ָоһҹȻٶһܿ죬ȴһҲһһյĸоϰݵطһ߶򳡵ΧҲڴľҹ֮Щػ洦ɼĿϿյijߣߵĹ(Burj Khalifa)Щ߶ǾãƺŽż⣨ʵdzŵ綯һȺ޺֮䡣

In many ways, a fully floodlit golf course is typical Dubai. There are other places around the world where one can, technically, play golf at night, but these are often tiny tracks, a course of short holes where one might need only a few clubs and an hours time to get around. Paying to install bright lights all over a course that can stretch more than 7,000 yards and already requires a pricey maintenance that includes one million gallons of water per day in the heat of the desert summer is both lavish and ostentatious. But then, those are two adjectives that are not used infrequently in these parts.


From a design standpoint, the Faldo Course itself is not breathtaking; its sister layout at Emirates, the Majlis, is generally regarded as superior and hosts professional events throughout the year. But while one can certainly choose to play either course during the day, the true allure here is obvious: Why wouldnt the casual golfer find something else to do in the morning consider this an enthusiastic plug for visiting the local camel racing track, where the action begins at sunrise while saving the joy (and pain) of golf for evening?


All the perks of playing a luxury club remain the same. On my visit, I enjoyed a tasty dinner in the clubhouse restaurant after arriving at the course and changed my shoes in the plush locker room (complete with sauna and steam room) before warming up at the capacious driving range with a set of rental clubs that were top-of-the-line. There were even birds chirping and flying about, their internal body clocks apparently so altered by the bright lights that dusk and dawn have become malleable concepts.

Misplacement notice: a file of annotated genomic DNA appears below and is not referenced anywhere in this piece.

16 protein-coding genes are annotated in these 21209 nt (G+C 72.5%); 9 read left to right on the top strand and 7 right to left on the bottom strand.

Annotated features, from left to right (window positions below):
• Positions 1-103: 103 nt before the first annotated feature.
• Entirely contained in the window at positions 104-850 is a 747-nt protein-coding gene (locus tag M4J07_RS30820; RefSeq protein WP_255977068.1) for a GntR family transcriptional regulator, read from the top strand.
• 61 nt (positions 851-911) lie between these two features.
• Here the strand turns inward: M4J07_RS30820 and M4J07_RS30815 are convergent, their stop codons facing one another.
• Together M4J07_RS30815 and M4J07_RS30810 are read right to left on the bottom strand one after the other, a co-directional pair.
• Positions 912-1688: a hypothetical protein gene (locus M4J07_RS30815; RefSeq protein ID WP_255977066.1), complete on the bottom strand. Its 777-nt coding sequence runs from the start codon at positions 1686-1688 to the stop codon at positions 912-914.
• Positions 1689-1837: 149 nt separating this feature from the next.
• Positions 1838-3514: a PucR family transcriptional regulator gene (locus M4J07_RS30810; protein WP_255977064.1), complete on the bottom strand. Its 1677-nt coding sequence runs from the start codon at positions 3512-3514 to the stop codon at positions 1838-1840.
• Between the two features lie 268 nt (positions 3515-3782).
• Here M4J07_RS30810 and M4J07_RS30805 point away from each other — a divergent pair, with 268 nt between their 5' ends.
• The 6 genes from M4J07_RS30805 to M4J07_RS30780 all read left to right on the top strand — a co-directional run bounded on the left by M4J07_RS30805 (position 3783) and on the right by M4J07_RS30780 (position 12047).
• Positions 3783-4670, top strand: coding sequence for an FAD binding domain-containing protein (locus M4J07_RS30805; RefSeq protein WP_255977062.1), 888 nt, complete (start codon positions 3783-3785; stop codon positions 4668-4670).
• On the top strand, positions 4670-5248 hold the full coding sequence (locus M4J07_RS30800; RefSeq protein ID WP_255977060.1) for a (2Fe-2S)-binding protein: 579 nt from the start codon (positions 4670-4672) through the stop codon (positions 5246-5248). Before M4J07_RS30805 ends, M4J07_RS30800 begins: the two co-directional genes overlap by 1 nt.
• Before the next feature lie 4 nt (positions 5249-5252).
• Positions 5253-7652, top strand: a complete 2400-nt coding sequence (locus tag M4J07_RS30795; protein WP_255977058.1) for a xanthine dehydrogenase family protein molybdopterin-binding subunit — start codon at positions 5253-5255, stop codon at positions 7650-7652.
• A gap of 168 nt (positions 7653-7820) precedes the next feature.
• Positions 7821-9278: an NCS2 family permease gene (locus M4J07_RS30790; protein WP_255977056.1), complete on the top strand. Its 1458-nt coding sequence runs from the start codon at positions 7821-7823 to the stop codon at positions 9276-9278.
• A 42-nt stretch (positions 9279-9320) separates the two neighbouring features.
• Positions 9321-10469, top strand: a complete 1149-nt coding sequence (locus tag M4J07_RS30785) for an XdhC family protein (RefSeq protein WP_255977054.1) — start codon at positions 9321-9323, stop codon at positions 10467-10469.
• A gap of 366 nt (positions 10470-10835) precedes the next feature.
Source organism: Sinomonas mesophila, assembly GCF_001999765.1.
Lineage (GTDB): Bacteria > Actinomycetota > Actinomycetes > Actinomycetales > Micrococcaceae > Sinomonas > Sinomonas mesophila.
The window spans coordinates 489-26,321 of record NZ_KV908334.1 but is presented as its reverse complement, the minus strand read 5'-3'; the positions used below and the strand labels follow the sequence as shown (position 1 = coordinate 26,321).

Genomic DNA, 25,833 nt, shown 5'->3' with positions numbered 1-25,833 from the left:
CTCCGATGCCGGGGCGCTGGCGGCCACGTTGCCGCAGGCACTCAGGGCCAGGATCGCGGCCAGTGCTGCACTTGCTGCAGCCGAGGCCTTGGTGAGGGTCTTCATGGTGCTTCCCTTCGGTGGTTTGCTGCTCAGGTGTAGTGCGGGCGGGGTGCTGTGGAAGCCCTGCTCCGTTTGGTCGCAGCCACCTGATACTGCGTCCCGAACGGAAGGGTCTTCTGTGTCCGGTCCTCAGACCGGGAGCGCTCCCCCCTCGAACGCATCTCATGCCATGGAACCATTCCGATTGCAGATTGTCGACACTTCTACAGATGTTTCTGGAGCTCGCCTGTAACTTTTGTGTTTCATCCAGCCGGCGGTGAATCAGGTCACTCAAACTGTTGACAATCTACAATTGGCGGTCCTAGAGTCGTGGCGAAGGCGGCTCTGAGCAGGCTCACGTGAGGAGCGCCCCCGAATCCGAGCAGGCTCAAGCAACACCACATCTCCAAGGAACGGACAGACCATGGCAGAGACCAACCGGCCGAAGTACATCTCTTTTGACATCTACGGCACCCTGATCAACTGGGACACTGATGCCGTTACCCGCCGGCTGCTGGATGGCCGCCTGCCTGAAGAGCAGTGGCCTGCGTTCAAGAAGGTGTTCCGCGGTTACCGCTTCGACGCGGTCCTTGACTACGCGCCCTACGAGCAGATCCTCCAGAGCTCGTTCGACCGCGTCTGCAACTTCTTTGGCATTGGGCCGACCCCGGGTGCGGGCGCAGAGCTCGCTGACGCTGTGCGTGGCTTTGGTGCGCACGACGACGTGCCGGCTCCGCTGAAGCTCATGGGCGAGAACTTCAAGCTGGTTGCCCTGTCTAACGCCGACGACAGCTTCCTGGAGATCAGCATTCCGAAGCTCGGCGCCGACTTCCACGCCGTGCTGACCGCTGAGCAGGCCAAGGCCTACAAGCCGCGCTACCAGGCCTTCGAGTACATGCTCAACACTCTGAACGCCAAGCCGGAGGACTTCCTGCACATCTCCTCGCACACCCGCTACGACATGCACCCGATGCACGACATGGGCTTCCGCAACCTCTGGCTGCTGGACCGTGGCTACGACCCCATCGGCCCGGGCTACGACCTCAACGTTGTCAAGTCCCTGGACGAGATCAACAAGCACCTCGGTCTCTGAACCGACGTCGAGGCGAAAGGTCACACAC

Yes, there is some acclimatizing required for night golf: Constantly hitting out of my own (long) shadow took some getting used to, and budding Rory McIlroys who like to analyze every nook and cranny of a greens tilt will suffer eye strain if they try to identify whether a putt has precisely two inches of break. Tracking the balls flight, too, can be a challenge, particularly for shots that fly far from the target line (though that is a problem that is not, shall we say, exclusive to the nighttime). One gentleman I came across recommended switching to a pink ball for greater visibility.

ȻҪҹ߶򣬻һЩֿˮҪҪԼģӰûЩʱϰߣЩո¶ͷǡϲϸбÿ϶(Rory McIlroys)֮ҪȥжһƸǷ˿ӢתۣǺܿͻӾƣ͡׷ķй켣ҲǸսЩƫ˵Ȼ˵ǸⲢҹ߶еģһλʿ飬Ϊ˿øһЩԸ÷ۺɫ

Golf, like many sports in the United Arab Emirates, is not a particularly big draw for locals, so the majority of players at Emirates are visitors or expatriates. I played with a Welshman during my visit and as we made our way down the 14th hole sometime after 10 oclock, we couldnt help but pause for a moment.


It was the quietest part of the course, tucked away from the croaks and moans of the construction. There were no other golfers around. No cars alongside. No cellphone buzzing in the cart with a text message asking how much longer we would be.


There was only a willowy tree canopy looming behind the green and us, two golfers playing a daytime sport, chasing our shots toward a flagstick lit up beneath the moon.